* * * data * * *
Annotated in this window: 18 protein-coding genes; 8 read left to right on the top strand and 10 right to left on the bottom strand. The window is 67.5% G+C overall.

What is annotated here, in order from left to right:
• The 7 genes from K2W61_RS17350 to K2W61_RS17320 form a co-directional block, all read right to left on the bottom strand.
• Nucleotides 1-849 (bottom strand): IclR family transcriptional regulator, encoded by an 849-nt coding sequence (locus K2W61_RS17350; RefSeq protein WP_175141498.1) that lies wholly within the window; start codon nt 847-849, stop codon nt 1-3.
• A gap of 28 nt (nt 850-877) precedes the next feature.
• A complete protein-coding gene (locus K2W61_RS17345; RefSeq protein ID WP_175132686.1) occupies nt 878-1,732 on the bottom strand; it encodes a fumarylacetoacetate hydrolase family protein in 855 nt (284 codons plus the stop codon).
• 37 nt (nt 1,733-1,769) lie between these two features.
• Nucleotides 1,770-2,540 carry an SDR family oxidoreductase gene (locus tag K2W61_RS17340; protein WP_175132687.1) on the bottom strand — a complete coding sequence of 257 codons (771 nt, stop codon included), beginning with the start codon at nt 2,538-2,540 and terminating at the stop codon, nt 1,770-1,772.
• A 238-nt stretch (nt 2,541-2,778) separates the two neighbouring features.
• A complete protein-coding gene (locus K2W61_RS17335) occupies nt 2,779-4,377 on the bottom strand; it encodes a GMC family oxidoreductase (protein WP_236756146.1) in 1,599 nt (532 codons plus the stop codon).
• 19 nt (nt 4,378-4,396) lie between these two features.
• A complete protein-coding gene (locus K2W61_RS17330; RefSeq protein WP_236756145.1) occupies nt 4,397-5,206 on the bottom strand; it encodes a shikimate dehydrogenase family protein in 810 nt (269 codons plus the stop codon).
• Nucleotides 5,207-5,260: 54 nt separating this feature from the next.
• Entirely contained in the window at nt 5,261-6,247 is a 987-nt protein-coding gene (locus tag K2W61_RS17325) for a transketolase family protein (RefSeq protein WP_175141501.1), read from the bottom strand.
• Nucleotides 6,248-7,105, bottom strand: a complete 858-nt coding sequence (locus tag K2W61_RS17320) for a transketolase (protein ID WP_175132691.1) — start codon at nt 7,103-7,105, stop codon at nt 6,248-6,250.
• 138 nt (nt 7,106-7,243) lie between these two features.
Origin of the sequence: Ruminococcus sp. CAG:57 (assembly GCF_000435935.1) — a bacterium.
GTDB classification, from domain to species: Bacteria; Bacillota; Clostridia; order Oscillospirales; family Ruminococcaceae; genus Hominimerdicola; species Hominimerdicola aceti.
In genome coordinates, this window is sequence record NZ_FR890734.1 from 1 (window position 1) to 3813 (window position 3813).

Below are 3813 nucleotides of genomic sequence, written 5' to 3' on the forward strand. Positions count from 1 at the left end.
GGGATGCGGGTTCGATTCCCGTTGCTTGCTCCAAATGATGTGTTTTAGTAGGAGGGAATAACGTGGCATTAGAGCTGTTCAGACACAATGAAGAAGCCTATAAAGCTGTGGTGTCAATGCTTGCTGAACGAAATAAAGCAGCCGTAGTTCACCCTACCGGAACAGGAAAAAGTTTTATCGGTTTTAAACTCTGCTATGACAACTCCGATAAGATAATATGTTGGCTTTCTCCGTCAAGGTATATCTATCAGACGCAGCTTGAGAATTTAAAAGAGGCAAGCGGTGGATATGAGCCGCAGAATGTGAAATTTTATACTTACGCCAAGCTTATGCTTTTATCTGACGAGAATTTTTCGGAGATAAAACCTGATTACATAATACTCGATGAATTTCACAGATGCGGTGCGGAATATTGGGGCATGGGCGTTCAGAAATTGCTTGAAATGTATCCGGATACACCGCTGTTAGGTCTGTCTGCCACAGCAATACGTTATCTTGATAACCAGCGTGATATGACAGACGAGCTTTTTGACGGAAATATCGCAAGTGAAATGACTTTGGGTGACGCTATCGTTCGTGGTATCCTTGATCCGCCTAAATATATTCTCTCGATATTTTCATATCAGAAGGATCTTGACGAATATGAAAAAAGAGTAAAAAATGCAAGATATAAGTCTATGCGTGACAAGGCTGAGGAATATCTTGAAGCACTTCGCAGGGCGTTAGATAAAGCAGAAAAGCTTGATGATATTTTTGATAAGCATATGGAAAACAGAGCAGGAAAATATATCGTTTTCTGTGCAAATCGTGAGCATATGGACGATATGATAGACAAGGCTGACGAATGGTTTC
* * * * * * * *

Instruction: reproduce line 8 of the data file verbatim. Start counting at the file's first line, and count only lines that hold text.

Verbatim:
• Nucleotides 1,770-2,540 carry an SDR family oxidoreductase gene (locus tag K2W61_RS17340; protein WP_175132687.1) on the bottom strand — a complete coding sequence of 257 codons (771 nt, stop codon included), beginning with the start codon at nt 2,538-2,540 and terminating at the stop codon, nt 1,770-1,772.